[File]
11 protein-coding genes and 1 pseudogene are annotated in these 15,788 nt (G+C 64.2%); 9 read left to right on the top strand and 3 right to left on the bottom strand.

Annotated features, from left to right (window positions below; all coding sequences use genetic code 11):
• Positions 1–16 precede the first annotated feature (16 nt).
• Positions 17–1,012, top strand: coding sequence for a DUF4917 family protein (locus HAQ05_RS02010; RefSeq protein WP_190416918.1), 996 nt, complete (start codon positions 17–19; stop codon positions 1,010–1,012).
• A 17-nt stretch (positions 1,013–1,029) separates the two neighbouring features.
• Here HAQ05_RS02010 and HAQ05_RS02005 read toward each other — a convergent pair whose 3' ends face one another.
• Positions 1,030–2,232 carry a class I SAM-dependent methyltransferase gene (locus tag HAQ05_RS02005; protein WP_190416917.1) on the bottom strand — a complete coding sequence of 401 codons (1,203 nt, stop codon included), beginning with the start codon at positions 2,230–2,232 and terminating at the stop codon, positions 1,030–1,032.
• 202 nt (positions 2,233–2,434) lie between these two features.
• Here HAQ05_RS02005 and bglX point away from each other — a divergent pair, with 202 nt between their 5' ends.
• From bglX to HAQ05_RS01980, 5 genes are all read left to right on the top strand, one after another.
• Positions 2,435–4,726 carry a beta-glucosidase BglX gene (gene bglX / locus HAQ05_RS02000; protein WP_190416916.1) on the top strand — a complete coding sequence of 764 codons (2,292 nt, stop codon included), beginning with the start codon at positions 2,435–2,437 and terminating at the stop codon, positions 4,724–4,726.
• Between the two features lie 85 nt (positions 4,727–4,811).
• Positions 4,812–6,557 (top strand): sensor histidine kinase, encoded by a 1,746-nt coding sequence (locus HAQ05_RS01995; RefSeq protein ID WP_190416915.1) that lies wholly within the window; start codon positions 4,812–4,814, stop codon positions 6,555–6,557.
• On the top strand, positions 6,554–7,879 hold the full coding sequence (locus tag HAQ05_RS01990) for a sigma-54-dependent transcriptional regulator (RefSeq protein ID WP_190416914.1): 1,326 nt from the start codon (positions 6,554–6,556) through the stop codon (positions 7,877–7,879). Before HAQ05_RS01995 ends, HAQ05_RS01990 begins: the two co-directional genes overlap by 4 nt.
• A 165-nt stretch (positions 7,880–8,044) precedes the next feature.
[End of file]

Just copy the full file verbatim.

11 protein-coding genes and 1 pseudogene are annotated in these 15,788 nt (G+C 64.2%); 9 read left to right on the top strand and 3 right to left on the bottom strand.

Annotated features, from left to right (window positions below; all coding sequences use genetic code 11):
• Positions 1–16 precede the first annotated feature (16 nt).
• Positions 17–1,012, top strand: coding sequence for a DUF4917 family protein (locus HAQ05_RS02010; RefSeq protein WP_190416918.1), 996 nt, complete (start codon positions 17–19; stop codon positions 1,010–1,012).
• A 17-nt stretch (positions 1,013–1,029) separates the two neighbouring features.
• Here HAQ05_RS02010 and HAQ05_RS02005 read toward each other — a convergent pair whose 3' ends face one another.
• Positions 1,030–2,232 carry a class I SAM-dependent methyltransferase gene (locus tag HAQ05_RS02005; protein WP_190416917.1) on the bottom strand — a complete coding sequence of 401 codons (1,203 nt, stop codon included), beginning with the start codon at positions 2,230–2,232 and terminating at the stop codon, positions 1,030–1,032.
• 202 nt (positions 2,233–2,434) lie between these two features.
• Here HAQ05_RS02005 and bglX point away from each other — a divergent pair, with 202 nt between their 5' ends.
• From bglX to HAQ05_RS01980, 5 genes are all read left to right on the top strand, one after another.
• Positions 2,435–4,726 carry a beta-glucosidase BglX gene (gene bglX / locus HAQ05_RS02000; protein WP_190416916.1) on the top strand — a complete coding sequence of 764 codons (2,292 nt, stop codon included), beginning with the start codon at positions 2,435–2,437 and terminating at the stop codon, positions 4,724–4,726.
• Between the two features lie 85 nt (positions 4,727–4,811).
• Positions 4,812–6,557 (top strand): sensor histidine kinase, encoded by a 1,746-nt coding sequence (locus HAQ05_RS01995; RefSeq protein ID WP_190416915.1) that lies wholly within the window; start codon positions 4,812–4,814, stop codon positions 6,555–6,557.
• On the top strand, positions 6,554–7,879 hold the full coding sequence (locus tag HAQ05_RS01990) for a sigma-54-dependent transcriptional regulator (RefSeq protein ID WP_190416914.1): 1,326 nt from the start codon (positions 6,554–6,556) through the stop codon (positions 7,877–7,879). Before HAQ05_RS01995 ends, HAQ05_RS01990 begins: the two co-directional genes overlap by 4 nt.
• A 165-nt stretch (positions 7,880–8,044) precedes the next feature.